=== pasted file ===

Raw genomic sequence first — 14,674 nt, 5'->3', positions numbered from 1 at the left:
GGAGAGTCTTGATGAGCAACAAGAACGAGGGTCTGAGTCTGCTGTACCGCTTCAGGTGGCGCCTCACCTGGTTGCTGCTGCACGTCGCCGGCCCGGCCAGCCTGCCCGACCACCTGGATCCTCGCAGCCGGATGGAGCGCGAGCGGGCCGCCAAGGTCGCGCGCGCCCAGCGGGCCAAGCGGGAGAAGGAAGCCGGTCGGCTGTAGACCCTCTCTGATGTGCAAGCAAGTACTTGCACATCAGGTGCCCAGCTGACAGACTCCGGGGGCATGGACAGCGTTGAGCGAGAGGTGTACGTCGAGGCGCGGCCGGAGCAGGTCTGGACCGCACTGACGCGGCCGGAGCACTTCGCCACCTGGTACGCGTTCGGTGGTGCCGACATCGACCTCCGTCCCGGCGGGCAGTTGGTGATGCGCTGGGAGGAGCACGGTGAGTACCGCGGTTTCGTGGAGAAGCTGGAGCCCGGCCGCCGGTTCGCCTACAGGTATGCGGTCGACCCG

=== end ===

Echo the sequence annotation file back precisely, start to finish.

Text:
Raw genomic sequence first — 14,674 nt, 5'->3', positions numbered from 1 at the left:
GGAGAGTCTTGATGAGCAACAAGAACGAGGGTCTGAGTCTGCTGTACCGCTTCAGGTGGCGCCTCACCTGGTTGCTGCTGCACGTCGCCGGCCCGGCCAGCCTGCCCGACCACCTGGATCCTCGCAGCCGGATGGAGCGCGAGCGGGCCGCCAAGGTCGCGCGCGCCCAGCGGGCCAAGCGGGAGAAGGAAGCCGGTCGGCTGTAGACCCTCTCTGATGTGCAAGCAAGTACTTGCACATCAGGTGCCCAGCTGACAGACTCCGGGGGCATGGACAGCGTTGAGCGAGAGGTGTACGTCGAGGCGCGGCCGGAGCAGGTCTGGACCGCACTGACGCGGCCGGAGCACTTCGCCACCTGGTACGCGTTCGGTGGTGCCGACATCGACCTCCGTCCCGGCGGGCAGTTGGTGATGCGCTGGGAGGAGCACGGTGAGTACCGCGGTTTCGTGGAGAAGCTGGAGCCCGGCCGCCGGTTCGCCTACAGGTATGCGGTCGACCCG